I think that Ichiro Ozawa and the DPJ have received something of a bad rap for its agricultural policy, which many people have contrasted unfavorably with the LDP-MAFF’s big business-oriented, top-down-cartelistic approach. I think this is a misperception to which I have succumbed myself in the past.
Helping Ozawa beat the rap is easy: the basic fits-all-sizes, direct payment (i.e. income subsidy) approach including frills for remote locations and organic farming appears in the 2005 election manifesto, complete with the 1-trillion yen/yr price tag. So if you want to blame someone, blame Katsuya Okada, not Ozawa.
The DPJ’s alleged sins require a little more explanation, although the fact that the program had been in place before Ozawa grabbed the reins—or the rein him, it’s kind of hard to tell with Ozawa—and possibly before suggests of itself that it is grounded in genuine socio-economic policy goals and is not merely a rural version of DPJ helicopter money tactics. In fact, the DPJ’s direct income support is more market-friendly than the LDP-MAFF’s “size matters” strategy, since it basically places the outcome of the price mechanism above the judgment of politicians and bureaucrats. There’s the 1 trillion yen price tag, but we won’t be able to pass judgment on it until we see the DPJ’s FY2010 budget and its likely four-year policy program coterminous with the Lower House mandate*.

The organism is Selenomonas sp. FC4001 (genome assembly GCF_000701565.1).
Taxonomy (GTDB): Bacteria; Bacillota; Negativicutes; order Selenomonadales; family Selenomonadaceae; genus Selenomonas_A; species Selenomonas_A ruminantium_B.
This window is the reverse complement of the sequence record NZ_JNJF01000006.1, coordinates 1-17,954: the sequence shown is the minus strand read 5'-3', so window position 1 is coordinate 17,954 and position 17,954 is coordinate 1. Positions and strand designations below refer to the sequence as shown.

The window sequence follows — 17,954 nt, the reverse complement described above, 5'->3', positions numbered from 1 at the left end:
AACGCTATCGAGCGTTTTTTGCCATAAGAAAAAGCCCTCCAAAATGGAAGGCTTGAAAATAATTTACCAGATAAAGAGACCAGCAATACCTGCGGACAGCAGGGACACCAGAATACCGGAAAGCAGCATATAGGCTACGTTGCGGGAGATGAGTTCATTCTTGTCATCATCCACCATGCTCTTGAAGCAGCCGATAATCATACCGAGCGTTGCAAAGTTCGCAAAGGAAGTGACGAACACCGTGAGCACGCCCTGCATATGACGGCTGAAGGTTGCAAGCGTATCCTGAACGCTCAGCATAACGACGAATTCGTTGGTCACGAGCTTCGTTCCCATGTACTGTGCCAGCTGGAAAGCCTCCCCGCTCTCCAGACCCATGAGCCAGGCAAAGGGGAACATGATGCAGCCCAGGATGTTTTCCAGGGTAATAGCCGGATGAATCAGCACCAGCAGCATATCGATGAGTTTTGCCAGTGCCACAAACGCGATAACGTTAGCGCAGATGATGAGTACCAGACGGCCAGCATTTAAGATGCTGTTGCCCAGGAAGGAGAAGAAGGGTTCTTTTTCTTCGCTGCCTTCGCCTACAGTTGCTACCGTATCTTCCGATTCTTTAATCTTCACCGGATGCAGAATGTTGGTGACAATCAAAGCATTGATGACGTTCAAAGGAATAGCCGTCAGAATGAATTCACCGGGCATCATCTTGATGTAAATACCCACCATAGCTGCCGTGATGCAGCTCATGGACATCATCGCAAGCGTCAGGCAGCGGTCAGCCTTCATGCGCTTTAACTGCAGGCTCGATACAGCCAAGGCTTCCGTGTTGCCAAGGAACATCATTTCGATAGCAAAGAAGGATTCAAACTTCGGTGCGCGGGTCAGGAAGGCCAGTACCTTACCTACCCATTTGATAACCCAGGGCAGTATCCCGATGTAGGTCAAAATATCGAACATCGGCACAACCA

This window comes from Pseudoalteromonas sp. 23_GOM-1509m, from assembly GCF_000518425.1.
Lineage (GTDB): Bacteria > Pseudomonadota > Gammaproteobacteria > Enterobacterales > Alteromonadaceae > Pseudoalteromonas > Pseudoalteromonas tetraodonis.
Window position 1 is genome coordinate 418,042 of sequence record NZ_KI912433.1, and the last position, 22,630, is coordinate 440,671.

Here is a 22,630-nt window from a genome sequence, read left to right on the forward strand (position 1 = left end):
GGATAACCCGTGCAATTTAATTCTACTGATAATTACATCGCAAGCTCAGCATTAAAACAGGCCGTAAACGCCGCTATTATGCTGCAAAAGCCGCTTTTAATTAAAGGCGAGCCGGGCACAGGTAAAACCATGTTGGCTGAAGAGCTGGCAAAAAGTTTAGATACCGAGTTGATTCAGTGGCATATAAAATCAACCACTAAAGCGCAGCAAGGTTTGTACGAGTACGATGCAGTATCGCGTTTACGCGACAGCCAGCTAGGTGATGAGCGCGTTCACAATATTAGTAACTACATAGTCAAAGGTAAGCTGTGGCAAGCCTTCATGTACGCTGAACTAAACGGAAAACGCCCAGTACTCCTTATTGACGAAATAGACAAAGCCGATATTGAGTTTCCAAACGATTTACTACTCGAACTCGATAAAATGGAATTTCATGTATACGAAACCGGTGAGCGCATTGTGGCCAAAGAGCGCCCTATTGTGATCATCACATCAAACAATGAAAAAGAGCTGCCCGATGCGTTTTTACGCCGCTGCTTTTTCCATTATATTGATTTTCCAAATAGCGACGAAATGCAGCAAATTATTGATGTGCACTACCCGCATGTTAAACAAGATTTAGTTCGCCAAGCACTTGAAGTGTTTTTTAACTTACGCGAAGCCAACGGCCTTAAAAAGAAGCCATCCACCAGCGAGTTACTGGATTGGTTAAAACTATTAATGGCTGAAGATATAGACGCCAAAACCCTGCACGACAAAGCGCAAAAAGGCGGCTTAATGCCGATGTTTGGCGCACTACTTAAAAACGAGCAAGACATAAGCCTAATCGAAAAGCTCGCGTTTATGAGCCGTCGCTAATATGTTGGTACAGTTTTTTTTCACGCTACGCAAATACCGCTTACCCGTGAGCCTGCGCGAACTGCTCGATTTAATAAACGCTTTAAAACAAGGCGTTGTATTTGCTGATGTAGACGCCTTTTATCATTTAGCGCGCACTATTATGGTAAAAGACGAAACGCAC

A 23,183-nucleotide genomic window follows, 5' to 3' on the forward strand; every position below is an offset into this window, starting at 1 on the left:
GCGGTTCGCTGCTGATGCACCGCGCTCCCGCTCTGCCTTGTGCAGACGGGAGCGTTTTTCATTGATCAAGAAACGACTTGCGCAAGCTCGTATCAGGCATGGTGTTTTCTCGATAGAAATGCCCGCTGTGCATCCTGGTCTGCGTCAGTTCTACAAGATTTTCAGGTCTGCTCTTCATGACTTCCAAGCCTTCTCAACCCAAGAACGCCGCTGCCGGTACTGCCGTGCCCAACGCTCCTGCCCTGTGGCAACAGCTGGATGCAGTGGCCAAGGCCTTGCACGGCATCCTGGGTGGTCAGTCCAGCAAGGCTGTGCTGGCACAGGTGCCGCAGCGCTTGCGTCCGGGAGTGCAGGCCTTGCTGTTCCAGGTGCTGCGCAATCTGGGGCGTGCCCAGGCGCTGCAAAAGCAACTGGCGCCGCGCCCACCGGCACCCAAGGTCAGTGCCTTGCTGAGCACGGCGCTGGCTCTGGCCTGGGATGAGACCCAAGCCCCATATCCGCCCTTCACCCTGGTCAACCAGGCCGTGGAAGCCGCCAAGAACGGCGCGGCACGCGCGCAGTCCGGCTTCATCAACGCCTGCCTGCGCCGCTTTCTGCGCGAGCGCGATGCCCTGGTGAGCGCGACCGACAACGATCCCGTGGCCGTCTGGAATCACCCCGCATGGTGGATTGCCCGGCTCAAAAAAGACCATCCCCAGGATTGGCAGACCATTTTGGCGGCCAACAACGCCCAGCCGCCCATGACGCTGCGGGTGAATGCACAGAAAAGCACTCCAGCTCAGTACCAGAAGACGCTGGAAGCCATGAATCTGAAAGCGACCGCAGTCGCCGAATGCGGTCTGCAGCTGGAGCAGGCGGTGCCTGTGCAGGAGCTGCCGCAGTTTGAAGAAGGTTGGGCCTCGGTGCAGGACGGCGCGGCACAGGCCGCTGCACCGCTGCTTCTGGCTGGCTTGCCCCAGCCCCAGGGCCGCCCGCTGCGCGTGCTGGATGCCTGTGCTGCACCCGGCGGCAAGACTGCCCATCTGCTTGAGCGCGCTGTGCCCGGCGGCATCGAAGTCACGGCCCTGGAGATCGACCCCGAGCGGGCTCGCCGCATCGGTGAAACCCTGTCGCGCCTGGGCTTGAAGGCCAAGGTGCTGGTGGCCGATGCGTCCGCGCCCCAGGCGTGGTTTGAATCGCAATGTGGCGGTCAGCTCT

I’m not saying that one agricultural policy is inherently better than the other. In fact, both sides shy away from the third rail, which is the tax regime that incents Japanese farmers to hold on to their smallholds, so what we have here is something of a pot-v.-kettle standoff, except that both sides studiously avoid mention of their respective backsides.
* I am pretty skeptical, but maybe that’s my ex-bureaucrat bias doing the thinking. In any case, I genuinely hope they succeed; I’m not going to do a Rush Limbaugh.